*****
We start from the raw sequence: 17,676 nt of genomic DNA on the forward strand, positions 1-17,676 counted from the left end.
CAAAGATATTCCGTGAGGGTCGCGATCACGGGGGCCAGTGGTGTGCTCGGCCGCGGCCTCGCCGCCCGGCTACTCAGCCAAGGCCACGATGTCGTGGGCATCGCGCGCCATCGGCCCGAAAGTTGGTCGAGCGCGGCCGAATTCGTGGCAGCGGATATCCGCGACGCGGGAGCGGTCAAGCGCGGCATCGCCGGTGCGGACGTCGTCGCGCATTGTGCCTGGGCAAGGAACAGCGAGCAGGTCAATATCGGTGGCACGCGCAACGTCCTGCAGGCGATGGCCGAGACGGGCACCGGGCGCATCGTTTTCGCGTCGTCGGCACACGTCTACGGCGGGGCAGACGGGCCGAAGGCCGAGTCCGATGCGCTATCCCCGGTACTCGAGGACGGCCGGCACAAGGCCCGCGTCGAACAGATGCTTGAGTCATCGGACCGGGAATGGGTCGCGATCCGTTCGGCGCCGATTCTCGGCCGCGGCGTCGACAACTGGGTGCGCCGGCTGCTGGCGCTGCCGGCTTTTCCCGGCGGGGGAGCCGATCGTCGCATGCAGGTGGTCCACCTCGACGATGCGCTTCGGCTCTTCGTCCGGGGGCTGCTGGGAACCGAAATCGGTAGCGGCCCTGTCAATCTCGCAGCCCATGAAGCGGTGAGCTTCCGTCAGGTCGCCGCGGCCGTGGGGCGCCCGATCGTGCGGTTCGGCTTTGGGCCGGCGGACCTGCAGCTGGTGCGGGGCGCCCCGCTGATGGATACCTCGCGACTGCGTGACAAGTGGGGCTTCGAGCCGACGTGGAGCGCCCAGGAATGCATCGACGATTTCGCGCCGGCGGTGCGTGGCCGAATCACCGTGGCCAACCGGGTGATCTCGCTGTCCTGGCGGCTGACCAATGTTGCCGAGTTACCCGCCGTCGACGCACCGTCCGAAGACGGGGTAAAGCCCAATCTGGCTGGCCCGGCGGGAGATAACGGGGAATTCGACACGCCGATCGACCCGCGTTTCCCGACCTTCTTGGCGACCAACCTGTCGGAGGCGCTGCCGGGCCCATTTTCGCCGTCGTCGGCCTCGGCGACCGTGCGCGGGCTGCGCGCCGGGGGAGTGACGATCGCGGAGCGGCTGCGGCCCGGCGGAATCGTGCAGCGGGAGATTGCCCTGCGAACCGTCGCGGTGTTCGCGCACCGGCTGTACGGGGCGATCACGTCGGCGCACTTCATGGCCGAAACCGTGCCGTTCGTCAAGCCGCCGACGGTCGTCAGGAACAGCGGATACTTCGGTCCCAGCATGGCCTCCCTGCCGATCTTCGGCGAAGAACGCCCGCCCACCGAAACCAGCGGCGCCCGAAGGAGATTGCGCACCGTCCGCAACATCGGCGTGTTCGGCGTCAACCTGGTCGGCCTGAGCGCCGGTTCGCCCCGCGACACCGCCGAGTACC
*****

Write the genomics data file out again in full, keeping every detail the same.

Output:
We start from the raw sequence: 17,676 nt of genomic DNA on the forward strand, positions 1-17,676 counted from the left end.
CAAAGATATTCCGTGAGGGTCGCGATCACGGGGGCCAGTGGTGTGCTCGGCCGCGGCCTCGCCGCCCGGCTACTCAGCCAAGGCCACGATGTCGTGGGCATCGCGCGCCATCGGCCCGAAAGTTGGTCGAGCGCGGCCGAATTCGTGGCAGCGGATATCCGCGACGCGGGAGCGGTCAAGCGCGGCATCGCCGGTGCGGACGTCGTCGCGCATTGTGCCTGGGCAAGGAACAGCGAGCAGGTCAATATCGGTGGCACGCGCAACGTCCTGCAGGCGATGGCCGAGACGGGCACCGGGCGCATCGTTTTCGCGTCGTCGGCACACGTCTACGGCGGGGCAGACGGGCCGAAGGCCGAGTCCGATGCGCTATCCCCGGTACTCGAGGACGGCCGGCACAAGGCCCGCGTCGAACAGATGCTTGAGTCATCGGACCGGGAATGGGTCGCGATCCGTTCGGCGCCGATTCTCGGCCGCGGCGTCGACAACTGGGTGCGCCGGCTGCTGGCGCTGCCGGCTTTTCCCGGCGGGGGAGCCGATCGTCGCATGCAGGTGGTCCACCTCGACGATGCGCTTCGGCTCTTCGTCCGGGGGCTGCTGGGAACCGAAATCGGTAGCGGCCCTGTCAATCTCGCAGCCCATGAAGCGGTGAGCTTCCGTCAGGTCGCCGCGGCCGTGGGGCGCCCGATCGTGCGGTTCGGCTTTGGGCCGGCGGACCTGCAGCTGGTGCGGGGCGCCCCGCTGATGGATACCTCGCGACTGCGTGACAAGTGGGGCTTCGAGCCGACGTGGAGCGCCCAGGAATGCATCGACGATTTCGCGCCGGCGGTGCGTGGCCGAATCACCGTGGCCAACCGGGTGATCTCGCTGTCCTGGCGGCTGACCAATGTTGCCGAGTTACCCGCCGTCGACGCACCGTCCGAAGACGGGGTAAAGCCCAATCTGGCTGGCCCGGCGGGAGATAACGGGGAATTCGACACGCCGATCGACCCGCGTTTCCCGACCTTCTTGGCGACCAACCTGTCGGAGGCGCTGCCGGGCCCATTTTCGCCGTCGTCGGCCTCGGCGACCGTGCGCGGGCTGCGCGCCGGGGGAGTGACGATCGCGGAGCGGCTGCGGCCCGGCGGAATCGTGCAGCGGGAGATTGCCCTGCGAACCGTCGCGGTGTTCGCGCACCGGCTGTACGGGGCGATCACGTCGGCGCACTTCATGGCCGAAACCGTGCCGTTCGTCAAGCCGCCGACGGTCGTCAGGAACAGCGGATACTTCGGTCCCAGCATGGCCTCCCTGCCGATCTTCGGCGAAGAACGCCCGCCCACCGAAACCAGCGGCGCCCGAAGGAGATTGCGCACCGTCCGCAACATCGGCGTGTTCGGCGTCAACCTGGTCGGCCTGAGCGCCGGTTCGCCCCGCGACACCGCCGAGTACC